Baxter Avalon talks us through her upcoming album, Rocketship Taxi

Baxter Avalon, aka Lilith Lane, recently wowed us with her shimmering synth pop snapshot, Luna Park. 

A metaphor for gossip, Luna Park draws on the imagery of that iconic beaming face that looms above the entrance to the Sydney and Melbourne attraction park, and the track is beaming with attitude.

Baxter AvalonWe caught up with Baxter Avalon to chat about her new album after her synth-pop knockout, Luna Park. Fair warning: Baxter Avalon kicks ass!

HAPPY: Hey Lilith! How’s it going? What are you up to at the moment?

LILITH: I’ve been finalising the rest of the Baxter Avalon album and finishing off a clip for the next single Witness. I also just signed off on production for an album for Bouclette this week.

A project by Ben from Oolluu. It is a slick synth-wave record and I make a performance appearance as Baxter Avalon on vocals along with other guest performers such as Marlene from the Fix Ups. The latest single for the Fix Ups, Enter your Soul, that I co-produced will be out in the next few weeks. There’s also an EP I made last year by Undercover Crops, a new post-punk band featuring members of Mesa Cosa, Carousel Club and Chev Rise out very soon. It’s good to have some projects that have been on the boiler for a while finally coming out. I’ve also been doing gigs and writing new tunes with Les Yé-Yé Girls, a sixties French-pop all female group.

HAPPY: We’ve loved ‘Luna Park! Really fun track, how is it having it out in the open air?

LILITH: It’s great to have the clip and single out and hear what people have to say about it. Most people think it’s pretty fun. Some people who are into my previous material are a bit confused. You get that. I think people will either love or hate Baxter. I still have loads of Lilith Lane songs to record too so that will be next on my list.

HAPPY: How does ‘Luna Park’ fit into the rest of the Rocketship Taxi album?

LILITH: Luna Park is one of the more upbeat tracks on the Baxter Avalon record. Other songs are more synth-wave with Juno pads and lots of vocal layering. I started making tunes in-the-box when I was working at a recording studio in Melbourne and it was a whole new way of songwriting. My previous three records were recorded with live bands and are very much about capturing the dynamic of musicians performing together in a space. A whole new character was born with this project and I have been quietly working on songs amongst making records for other people. Baxter Avalon’s sound is minimalist instrumentation and the style is completely different to music I was making a few years ago. Hence, the moniker. Baxter is to me like another self, someone I might have been if circumstances were different.

HAPPY: Where do you see the sound heading?

LILITH: I think Baxter’s sound will inevitably become more complex. Producing music with computers as a sound-nerd coming from playing in bands makes this style of songwriting and discovery of sounds an endless playground for me. I don’t really write with an idea of the sound in mind, I’m more focused on the story, but I’m naturally drawn to low-fi electronic sounds. I tend to write parts that instrumentalists could play live rather than using complex layering and heavy editing. I’m old school in the recording studio and prefer to capture great performance rather than rely heavily on post-production.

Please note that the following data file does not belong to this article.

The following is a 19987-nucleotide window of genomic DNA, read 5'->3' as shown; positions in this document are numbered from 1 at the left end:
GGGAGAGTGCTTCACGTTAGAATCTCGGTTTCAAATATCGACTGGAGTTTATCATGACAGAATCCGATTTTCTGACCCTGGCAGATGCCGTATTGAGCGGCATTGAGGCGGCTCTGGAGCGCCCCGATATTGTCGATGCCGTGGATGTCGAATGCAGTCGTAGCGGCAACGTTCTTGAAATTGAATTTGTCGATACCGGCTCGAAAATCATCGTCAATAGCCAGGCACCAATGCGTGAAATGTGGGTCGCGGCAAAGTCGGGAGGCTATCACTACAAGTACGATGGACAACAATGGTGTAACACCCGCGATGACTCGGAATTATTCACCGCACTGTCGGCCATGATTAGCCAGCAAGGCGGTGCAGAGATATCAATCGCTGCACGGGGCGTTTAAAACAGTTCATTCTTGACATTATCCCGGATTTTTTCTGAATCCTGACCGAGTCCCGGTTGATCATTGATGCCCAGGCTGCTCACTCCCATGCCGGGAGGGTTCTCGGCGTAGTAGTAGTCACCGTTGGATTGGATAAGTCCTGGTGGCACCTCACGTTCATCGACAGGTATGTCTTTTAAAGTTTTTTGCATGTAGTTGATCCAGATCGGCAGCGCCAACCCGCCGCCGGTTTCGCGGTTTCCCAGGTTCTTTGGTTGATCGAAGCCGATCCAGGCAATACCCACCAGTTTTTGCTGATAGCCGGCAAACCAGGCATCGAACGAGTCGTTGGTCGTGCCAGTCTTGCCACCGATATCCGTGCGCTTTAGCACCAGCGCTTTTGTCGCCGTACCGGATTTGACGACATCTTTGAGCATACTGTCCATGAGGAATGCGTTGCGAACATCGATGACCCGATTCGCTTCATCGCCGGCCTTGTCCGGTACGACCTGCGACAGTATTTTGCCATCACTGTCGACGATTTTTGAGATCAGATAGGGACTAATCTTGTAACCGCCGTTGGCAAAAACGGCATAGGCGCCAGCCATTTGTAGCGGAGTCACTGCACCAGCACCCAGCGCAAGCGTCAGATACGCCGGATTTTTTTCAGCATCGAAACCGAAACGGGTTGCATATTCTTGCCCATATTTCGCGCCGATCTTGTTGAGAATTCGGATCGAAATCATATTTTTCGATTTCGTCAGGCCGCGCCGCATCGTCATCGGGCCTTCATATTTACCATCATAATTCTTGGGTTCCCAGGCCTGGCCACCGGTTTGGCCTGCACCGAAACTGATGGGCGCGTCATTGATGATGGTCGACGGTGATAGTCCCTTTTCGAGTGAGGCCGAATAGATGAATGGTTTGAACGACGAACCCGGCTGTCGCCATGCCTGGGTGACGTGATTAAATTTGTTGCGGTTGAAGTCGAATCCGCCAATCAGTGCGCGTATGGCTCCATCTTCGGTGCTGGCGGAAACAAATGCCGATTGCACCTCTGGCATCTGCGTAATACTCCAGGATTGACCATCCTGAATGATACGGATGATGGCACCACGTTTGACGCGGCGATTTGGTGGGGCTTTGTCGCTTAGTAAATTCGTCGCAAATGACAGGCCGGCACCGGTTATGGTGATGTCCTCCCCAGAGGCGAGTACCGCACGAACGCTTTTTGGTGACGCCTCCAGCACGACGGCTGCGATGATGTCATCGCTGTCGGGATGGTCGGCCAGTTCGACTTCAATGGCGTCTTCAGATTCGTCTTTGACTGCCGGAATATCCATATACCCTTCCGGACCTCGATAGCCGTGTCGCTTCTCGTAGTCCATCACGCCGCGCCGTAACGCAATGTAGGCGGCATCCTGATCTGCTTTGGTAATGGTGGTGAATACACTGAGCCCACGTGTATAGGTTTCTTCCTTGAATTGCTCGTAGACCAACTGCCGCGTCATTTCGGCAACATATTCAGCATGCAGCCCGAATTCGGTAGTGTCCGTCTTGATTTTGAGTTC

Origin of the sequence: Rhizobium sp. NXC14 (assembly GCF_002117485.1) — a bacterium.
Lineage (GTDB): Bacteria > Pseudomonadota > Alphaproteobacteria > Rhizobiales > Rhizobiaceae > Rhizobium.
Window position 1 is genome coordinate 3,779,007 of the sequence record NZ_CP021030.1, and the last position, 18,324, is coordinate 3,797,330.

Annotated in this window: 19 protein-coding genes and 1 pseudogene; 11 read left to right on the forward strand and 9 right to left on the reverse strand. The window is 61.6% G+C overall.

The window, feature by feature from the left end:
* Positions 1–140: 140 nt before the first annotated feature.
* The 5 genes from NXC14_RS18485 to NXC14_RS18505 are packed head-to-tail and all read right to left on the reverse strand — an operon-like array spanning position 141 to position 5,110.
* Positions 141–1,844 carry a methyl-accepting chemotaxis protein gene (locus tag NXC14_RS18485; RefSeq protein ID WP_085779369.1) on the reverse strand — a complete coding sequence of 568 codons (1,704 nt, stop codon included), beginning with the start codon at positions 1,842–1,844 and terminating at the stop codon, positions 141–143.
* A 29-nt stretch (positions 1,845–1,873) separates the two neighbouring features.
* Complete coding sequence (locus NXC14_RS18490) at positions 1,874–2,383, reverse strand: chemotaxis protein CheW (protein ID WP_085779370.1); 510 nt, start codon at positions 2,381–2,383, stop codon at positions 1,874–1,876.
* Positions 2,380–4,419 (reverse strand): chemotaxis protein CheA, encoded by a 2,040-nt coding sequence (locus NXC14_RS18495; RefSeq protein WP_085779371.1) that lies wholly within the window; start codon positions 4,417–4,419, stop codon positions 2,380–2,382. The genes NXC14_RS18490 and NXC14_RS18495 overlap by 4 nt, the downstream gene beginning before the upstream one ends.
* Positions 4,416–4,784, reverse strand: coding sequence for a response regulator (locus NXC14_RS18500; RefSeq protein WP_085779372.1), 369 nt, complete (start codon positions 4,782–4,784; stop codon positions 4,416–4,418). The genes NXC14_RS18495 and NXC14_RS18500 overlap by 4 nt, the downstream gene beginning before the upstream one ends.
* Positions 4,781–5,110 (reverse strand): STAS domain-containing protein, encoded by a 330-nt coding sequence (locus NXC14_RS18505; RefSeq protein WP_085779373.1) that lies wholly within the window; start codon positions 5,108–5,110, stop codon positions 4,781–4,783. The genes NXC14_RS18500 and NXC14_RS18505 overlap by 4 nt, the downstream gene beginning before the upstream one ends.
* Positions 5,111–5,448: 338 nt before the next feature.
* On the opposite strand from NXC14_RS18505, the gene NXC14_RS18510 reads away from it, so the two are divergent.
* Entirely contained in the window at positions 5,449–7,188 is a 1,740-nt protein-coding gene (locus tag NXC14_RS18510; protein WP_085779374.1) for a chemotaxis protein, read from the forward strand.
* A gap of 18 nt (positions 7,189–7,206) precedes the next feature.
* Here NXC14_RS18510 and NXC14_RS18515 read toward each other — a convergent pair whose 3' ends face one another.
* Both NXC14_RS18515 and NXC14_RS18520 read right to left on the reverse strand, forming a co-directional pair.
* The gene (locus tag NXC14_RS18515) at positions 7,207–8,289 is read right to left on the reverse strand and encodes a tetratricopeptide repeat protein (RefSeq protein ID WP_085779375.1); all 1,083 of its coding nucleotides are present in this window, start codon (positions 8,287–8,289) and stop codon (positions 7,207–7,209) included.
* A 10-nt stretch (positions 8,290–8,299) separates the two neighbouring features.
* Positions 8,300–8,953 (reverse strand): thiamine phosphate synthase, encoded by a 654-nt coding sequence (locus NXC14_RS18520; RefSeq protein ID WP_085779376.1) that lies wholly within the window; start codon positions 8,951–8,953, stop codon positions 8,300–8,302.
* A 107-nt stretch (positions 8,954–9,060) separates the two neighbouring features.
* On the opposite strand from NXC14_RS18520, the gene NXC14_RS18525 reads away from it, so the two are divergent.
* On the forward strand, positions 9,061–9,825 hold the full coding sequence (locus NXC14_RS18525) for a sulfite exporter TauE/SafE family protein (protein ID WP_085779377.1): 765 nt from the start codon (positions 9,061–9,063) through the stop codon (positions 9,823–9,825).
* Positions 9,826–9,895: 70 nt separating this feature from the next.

HAPPY: Were there any particular artists you were listening to that inspired the sound of Luna Park?

LILITH: The sound is very retro electro-pop. Artists like the Knife, LCD Sound System, and the 70’s synth-pop ‘Pleasure Principle’ record by Gary Newman were all swimming around my head. I read a book by one of Prince’s studio engineers who said ‘Pleasure Principle’ was on high rotation by the Purple one. A huge early influence of mine. On a fortunate and strange night I ended up at the Melbourne after party of Prince’s last tour and he came out onto the dance floor and had a boogie with us. He died shortly after which was such a shock. This project has been bit of a tribute to his influence on me. His early records changed my life. ‘Sign of the Times’ is one of my faves. I listened to that record again when Baxter was developing. My minimalist electro drums and vocals layering were definitly inspired by early Prince. As far as modern influences, I think Baxter Avalon is a female response to the school of Australian pop with a satirical tone like Spod, Kirin J Callinan and Client Liaison.

HAPPY: What inspired the bright angular neon themes of the film clip?

LILITH: I’d had that clip in mind for ages and shot it myself in my lounge room. The colours were inspired by the actual face of Luna Park. We did a photo shoot there and the colours were an inspiration fro the clip. It was pretty fun to make. Ben from Bouclette did the colour grade. He is also a film-maker and produced my next clip which will be out soon.

HAPPY: ‘Your mouth is bigger than Luna Park, I wish you’d find something better to do’ conjures fantastic imagery about someone not minding their own business. Where did you get the idea of Luna Park form?

LILITH: The saying is like a playground taunt that I would have first heard at school, or on TV? Have you heard it before? I don’t have much use for it in my everyday life but like most songs, it just rolled out of me.

HAPPY: Would you ever play a show in Luna Park?

LILITH: Absolutely. Baxter Avalon gigs will be highly suited to a theme park. Stay tuned!

HAPPY: What’s next for Baxter Avalon, when is Rocketship Taxi hitting airwaves?

LILITH: The album will be out later in the year with a few singles still to come before then. I’ll announce some shows soon. You can visit for updates on Baxter activities and other artists I’ve mentioned from our collective here in Melbourne.

HAPPY: Cheers!